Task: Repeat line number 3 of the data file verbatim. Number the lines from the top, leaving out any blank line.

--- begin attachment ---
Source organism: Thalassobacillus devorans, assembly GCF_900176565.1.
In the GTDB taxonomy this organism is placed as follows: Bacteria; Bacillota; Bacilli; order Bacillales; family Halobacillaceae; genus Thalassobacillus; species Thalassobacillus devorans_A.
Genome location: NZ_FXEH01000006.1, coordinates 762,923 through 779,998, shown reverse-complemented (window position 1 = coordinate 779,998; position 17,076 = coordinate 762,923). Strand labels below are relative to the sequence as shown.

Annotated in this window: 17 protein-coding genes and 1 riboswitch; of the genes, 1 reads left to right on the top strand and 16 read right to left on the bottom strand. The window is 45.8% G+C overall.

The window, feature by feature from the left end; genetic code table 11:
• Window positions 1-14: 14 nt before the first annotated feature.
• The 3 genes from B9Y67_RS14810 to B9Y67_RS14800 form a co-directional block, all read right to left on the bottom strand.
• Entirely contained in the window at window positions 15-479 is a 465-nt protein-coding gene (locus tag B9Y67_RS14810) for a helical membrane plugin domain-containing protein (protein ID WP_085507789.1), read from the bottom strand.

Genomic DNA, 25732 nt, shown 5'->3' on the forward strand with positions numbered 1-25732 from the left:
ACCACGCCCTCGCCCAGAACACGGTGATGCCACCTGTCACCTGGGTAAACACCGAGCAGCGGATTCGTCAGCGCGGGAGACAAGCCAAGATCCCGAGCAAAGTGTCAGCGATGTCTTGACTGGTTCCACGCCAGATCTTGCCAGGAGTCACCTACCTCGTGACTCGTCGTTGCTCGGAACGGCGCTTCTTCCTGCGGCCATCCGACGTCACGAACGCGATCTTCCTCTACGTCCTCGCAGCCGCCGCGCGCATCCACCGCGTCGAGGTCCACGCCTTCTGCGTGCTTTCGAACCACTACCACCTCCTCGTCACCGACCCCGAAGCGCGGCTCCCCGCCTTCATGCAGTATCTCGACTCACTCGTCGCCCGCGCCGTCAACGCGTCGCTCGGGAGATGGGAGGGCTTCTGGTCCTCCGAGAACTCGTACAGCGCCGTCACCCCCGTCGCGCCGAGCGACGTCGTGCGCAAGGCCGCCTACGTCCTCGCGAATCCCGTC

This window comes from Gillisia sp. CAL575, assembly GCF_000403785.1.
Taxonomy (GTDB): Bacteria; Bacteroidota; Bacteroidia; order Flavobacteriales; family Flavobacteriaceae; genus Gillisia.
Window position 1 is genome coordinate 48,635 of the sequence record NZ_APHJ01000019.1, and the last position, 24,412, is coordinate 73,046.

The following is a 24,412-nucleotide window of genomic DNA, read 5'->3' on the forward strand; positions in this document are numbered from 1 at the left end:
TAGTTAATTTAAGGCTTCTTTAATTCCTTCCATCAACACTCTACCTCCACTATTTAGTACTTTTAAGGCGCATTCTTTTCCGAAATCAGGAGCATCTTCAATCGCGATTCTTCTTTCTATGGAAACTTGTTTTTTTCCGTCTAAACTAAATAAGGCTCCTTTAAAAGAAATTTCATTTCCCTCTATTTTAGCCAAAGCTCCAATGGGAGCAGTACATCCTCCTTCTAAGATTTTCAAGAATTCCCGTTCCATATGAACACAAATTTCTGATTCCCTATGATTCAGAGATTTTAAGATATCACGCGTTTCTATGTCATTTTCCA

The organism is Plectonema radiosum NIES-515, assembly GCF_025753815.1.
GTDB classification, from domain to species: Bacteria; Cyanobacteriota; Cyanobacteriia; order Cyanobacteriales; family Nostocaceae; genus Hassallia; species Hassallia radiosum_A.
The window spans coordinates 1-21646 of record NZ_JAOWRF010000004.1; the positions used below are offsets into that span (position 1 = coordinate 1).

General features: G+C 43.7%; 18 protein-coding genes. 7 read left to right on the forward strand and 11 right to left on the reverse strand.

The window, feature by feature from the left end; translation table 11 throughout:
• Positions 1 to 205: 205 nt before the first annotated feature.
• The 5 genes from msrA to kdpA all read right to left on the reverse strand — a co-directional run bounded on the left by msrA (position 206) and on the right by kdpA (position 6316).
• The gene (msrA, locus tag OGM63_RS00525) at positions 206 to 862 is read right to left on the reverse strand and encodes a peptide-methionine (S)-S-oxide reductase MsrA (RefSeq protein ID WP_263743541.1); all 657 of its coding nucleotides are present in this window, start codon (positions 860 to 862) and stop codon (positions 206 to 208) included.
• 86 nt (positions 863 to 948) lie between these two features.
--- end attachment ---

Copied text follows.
Genome location: NZ_FXEH01000006.1, coordinates 762,923 through 779,998, shown reverse-complemented (window position 1 = coordinate 779,998; position 17,076 = coordinate 762,923). Strand labels below are relative to the sequence as shown.